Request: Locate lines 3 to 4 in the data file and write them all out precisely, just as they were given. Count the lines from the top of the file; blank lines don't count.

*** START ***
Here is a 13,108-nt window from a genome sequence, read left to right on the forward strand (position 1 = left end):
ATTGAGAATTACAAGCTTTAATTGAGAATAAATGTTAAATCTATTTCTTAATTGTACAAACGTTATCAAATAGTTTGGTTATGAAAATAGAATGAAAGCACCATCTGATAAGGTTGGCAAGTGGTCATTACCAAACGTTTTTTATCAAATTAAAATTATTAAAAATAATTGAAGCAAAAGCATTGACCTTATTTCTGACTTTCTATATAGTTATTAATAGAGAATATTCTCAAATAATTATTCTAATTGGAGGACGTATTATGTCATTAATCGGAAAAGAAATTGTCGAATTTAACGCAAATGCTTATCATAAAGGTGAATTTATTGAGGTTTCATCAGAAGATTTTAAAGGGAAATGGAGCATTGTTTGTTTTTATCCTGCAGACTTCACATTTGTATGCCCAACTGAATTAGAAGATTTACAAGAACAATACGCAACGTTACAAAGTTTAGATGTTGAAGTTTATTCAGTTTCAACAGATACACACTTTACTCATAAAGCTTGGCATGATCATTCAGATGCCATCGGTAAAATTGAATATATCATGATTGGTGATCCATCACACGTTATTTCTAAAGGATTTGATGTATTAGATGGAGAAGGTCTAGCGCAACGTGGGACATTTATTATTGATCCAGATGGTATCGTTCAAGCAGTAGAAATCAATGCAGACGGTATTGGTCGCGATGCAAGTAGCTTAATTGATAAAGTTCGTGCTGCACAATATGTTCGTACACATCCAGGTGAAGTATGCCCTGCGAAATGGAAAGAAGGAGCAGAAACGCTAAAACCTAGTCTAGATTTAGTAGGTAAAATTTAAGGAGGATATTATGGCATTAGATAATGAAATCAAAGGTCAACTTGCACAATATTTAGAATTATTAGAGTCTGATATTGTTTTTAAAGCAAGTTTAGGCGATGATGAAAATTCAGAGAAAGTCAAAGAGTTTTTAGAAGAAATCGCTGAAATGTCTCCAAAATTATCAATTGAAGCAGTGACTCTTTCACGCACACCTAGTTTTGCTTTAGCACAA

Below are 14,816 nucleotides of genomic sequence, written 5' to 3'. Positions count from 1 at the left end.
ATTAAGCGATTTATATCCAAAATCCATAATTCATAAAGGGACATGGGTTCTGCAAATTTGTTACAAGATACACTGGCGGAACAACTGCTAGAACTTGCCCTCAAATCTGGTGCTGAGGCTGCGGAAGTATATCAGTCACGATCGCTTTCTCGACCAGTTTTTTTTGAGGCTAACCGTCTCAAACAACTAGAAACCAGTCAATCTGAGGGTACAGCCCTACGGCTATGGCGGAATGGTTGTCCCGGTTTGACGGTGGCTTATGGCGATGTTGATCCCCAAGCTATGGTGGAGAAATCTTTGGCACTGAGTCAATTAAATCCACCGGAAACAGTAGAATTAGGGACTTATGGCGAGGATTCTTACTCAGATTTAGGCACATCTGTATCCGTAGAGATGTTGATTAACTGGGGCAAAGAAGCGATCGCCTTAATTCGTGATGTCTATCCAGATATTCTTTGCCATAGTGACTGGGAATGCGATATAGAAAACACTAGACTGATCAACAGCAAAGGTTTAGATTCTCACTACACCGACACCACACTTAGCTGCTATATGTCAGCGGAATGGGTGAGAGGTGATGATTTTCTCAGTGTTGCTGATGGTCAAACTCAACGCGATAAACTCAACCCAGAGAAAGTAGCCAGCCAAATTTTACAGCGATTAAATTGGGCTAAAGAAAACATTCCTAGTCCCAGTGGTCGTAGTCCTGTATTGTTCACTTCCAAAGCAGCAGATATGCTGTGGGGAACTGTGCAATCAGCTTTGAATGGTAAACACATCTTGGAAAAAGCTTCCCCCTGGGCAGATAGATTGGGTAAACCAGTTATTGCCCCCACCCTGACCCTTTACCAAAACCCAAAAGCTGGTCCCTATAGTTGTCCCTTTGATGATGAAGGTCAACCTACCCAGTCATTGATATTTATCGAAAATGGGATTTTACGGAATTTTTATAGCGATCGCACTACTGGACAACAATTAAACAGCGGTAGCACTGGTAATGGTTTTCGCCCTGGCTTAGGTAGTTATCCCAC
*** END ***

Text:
Below are 14,816 nucleotides of genomic sequence, written 5' to 3'. Positions count from 1 at the left end.
ATTAAGCGATTTATATCCAAAATCCATAATTCATAAAGGGACATGGGTTCTGCAAATTTGTTACAAGATACACTGGCGGAACAACTGCTAGAACTTGCCCTCAAATCTGGTGCTGAGGCTGCGGAAGTATATCAGTCACGATCGCTTTCTCGACCAGTTTTTTTTGAGGCTAACCGTCTCAAACAACTAGAAACCAGTCAATCTGAGGGTACAGCCCTACGGCTATGGCGGAATGGTTGTCCCGGTTTGACGGTGGCTTATGGCGATGTTGATCCCCAAGCTATGGTGGAGAAATCTTTGGCACTGAGTCAATTAAATCCACCGGAAACAGTAGAATTAGGGACTTATGGCGAGGATTCTTACTCAGATTTAGGCACATCTGTATCCGTAGAGATGTTGATTAACTGGGGCAAAGAAGCGATCGCCTTAATTCGTGATGTCTATCCAGATATTCTTTGCCATAGTGACTGGGAATGCGATATAGAAAACACTAGACTGATCAACAGCAAAGGTTTAGATTCTCACTACACCGACACCACACTTAGCTGCTATATGTCAGCGGAATGGGTGAGAGGTGATGATTTTCTCAGTGTTGCTGATGGTCAAACTCAACGCGATAAACTCAACCCAGAGAAAGTAGCCAGCCAAATTTTACAGCGATTAAATTGGGCTAAAGAAAACATTCCTAGTCCCAGTGGTCGTAGTCCTGTATTGTTCACTTCCAAAGCAGCAGATATGCTGTGGGGAACTGTGCAATCAGCTTTGAATGGTAAACACATCTTGGAAAAAGCTTCCCCCTGGGCAGATAGATTGGGTAAACCAGTTATTGCCCCCACCCTGACCCTTTACCAAAACCCAAAAGCTGGTCCCTATAGTTGTCCCTTTGATGATGAAGGTCAACCTACCCAGTCATTGATATTTATCGAAAATGGGATTTTACGGAATTTTTATAGCGATCGCACTACTGGACAACAATTAAACAGCGGTAGCACTGGTAATGGTTTTCGCCCTGGCTTAGGTAGTTATCCCAC